Andean weavers are widely respected for their handiwork and, in the rural Peruvian highland villages we explored around Cusco, the woven textile tradition remains much as it has for centuries. Time seems to have stood still in most of the Inca heartland. We were astonished to find that many of the traditional ways of life, including the Quechua language and the mode of dress, are still intact.
Immersive travel experiences such as these are a compelling reason for families to venture far from home. With 21st century development inching closer, preserving ancestral crafts such as weaving takes on heightened relevance for locals and greater value for visitors.
Aside from its functional uses, weaving provides the Inca a sense of community, continuity and connection to the past. For travelers, it provides much more.
Getting Up-Close and Personal to Village Life
During a recent trip to the Sacred Valley, I had the opportunity to witness the rural Peruvian lifestyle up-close.
This was possible with the help of Kuoda Travel, a boutique tour company, owned and operated by a Peruvian Woman, Mery Calderon. This pioneering mother of two young children knows what it takes to plan a memorable family vacation in her homeland. She aims to give clients travel experiences that are tailored to meet their specific interests and authentic to the destination.
A Customized Itinerary for Peru
Kuoda works under the premise that visitors to Peru should be treated as individuals. Before our trip began, I spoke with our point person, called a travel designer, numerous times. She understood what we wanted out of our trip to Peru was immersive, interpersonal experiences.
If you have ever been on a group tour where the leader speaks into a megaphone and doesn’t know your name, this is not Kuoda’s style. During one of our pre-departure conversations, I mentioned my interest in exploring local crafts. That’s how we ended up in this remote village. This short video shows a glimpse of what we saw during our visit:
The villagers were traditionally dressed, the women’s long black hair hung in precise plaits. They were shy yet hospitable, humble yet proud to show us just how much effort and energy goes into the intricate process of creating their boldly beautiful textiles.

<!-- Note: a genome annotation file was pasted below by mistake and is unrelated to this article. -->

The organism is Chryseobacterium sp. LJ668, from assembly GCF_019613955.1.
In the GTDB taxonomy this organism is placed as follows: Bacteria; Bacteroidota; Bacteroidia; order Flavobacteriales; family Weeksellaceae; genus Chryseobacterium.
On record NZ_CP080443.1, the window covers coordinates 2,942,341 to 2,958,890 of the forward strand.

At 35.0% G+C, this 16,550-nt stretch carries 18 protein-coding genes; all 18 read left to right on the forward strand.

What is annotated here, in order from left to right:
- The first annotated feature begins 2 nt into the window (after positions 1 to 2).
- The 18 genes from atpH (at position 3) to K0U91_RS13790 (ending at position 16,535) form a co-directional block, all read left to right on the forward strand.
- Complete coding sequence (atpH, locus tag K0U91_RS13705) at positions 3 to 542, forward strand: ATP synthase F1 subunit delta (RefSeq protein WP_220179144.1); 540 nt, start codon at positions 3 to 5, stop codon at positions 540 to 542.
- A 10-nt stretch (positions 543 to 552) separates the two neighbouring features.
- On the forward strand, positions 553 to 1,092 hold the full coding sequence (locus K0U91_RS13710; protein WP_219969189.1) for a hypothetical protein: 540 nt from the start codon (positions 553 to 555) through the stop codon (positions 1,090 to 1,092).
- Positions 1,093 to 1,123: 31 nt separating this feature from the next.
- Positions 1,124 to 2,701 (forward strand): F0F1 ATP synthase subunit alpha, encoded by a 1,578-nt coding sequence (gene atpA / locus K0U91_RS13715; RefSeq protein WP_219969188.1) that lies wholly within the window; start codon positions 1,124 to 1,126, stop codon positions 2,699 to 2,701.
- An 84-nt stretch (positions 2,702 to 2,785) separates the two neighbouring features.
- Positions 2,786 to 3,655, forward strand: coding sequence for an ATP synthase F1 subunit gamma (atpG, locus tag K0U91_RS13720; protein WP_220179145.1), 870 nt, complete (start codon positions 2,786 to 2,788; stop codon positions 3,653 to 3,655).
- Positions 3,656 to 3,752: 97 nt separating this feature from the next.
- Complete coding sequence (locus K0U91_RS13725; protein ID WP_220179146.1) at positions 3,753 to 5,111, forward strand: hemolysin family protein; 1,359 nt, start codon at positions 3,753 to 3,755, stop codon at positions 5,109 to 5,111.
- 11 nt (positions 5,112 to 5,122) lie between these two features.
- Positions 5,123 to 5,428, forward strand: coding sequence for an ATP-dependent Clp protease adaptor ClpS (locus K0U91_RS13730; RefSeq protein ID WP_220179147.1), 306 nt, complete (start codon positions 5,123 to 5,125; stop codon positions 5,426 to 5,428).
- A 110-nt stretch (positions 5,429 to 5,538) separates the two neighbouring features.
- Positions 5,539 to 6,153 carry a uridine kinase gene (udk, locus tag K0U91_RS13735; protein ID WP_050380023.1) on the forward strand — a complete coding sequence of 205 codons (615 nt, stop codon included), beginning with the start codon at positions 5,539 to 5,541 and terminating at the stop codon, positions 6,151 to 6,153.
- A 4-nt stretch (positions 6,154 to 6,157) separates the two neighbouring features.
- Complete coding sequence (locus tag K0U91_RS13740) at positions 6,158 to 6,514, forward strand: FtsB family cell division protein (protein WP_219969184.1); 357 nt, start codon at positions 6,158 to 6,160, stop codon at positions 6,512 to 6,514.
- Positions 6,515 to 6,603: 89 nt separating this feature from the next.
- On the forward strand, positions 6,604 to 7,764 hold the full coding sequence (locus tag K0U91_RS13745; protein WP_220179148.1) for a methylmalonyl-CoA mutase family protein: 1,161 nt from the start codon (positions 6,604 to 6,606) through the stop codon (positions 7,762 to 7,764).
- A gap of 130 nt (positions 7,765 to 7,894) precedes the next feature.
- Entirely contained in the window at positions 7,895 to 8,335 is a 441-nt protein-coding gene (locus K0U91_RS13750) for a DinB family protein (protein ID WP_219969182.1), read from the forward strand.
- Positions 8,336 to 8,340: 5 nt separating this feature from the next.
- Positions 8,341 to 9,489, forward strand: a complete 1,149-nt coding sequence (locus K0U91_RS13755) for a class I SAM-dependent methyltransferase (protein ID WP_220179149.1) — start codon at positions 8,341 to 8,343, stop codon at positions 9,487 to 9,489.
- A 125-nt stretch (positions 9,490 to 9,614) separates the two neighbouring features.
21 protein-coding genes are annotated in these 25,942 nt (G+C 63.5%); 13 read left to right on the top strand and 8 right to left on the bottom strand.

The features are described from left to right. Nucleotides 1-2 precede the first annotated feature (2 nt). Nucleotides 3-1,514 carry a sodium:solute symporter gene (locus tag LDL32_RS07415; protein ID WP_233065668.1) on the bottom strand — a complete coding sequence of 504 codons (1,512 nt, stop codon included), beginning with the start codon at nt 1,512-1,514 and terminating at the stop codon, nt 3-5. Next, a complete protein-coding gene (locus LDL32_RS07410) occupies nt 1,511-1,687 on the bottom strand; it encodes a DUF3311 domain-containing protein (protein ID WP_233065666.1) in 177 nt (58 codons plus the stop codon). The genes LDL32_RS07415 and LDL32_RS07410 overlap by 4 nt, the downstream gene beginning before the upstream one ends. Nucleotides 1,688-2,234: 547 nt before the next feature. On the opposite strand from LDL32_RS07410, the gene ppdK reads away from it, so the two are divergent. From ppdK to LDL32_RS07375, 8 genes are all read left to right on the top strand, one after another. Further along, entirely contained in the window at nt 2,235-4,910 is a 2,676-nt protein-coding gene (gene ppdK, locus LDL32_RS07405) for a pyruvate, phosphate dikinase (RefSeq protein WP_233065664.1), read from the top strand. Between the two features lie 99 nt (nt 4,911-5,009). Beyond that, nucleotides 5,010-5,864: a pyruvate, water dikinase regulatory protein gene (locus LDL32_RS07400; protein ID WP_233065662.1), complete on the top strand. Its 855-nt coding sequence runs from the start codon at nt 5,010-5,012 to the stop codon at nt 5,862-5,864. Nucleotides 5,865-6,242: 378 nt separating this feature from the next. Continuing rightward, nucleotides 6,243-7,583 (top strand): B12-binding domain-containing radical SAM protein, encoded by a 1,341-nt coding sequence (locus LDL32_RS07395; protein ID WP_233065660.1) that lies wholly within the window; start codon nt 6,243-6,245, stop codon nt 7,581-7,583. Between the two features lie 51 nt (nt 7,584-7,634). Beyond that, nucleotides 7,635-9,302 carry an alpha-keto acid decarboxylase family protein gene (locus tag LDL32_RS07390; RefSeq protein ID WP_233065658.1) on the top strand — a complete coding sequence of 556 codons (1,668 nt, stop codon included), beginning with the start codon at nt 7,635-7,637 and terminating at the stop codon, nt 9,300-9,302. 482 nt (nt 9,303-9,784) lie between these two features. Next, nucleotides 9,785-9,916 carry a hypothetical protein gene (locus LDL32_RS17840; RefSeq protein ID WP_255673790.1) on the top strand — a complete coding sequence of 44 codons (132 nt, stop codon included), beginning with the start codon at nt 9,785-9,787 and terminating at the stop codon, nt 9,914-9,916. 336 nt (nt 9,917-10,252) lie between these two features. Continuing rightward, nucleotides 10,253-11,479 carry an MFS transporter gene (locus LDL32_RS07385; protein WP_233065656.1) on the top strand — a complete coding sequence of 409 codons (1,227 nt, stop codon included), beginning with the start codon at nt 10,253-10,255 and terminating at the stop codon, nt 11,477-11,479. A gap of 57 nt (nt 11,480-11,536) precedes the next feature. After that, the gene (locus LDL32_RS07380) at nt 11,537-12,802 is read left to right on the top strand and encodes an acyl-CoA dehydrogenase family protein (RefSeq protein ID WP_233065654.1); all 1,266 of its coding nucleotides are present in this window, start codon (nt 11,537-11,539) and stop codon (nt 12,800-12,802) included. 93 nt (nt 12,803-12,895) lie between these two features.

They introduced themselves and told us their ages. Despite their deep wrinkles, most of them are only in their 30’s. They work in the open air, their skin leathery from the proximity to the harsh sun that high altitude exposes them to.
To call what I glimpsed radically different from my own lifestyle in New York City would be a serious understatement.
Weaving is a Social Activity
For generations, weavers have passed stories and local folklore down through spinning colorful cloth designs that are unique to their village. Their distinct heritage is conveyed using the same motifs and patterns their ancestors did. In this Andean village and others like it, weaving is a social activity. The extended family gathers together outside, as young children and animals play, while women and older men work on the backstrap loom.
It is the oldest form of loom that exists. Made of wood, animal bones and string, this vintage loom is rooted in traditions that we could feel.
Visiting A Local Educational Enrichment Program
After we watched the weavers at work, we were invited to the afterschool program that the village children attend each day.
This mixed-age academic enrichment program provides school supplies, homework help and encouragement. Julio, the dedicated teacher, puts his heart and soul into teaching the children life and academic skills.
It was a true privilege to be let into their world.
Experiential Travel: Why?
Experiential travel may be a buzzword, but authentic experiences that dive deep into the local culture can offer a rich and profound sense of place.
Person-to-person interactions connect travelers to the local population and can have a deep, long-lasting effect.
When you’re traveling with kids and teenagers, meaningful encounters with locals are golden opportunities to gain a firsthand global perspective that would be impossible to duplicate in a classroom.
While we will never forget the majestic beauty of Peru and Machu Picchu, the people we met were equally unforgettable.
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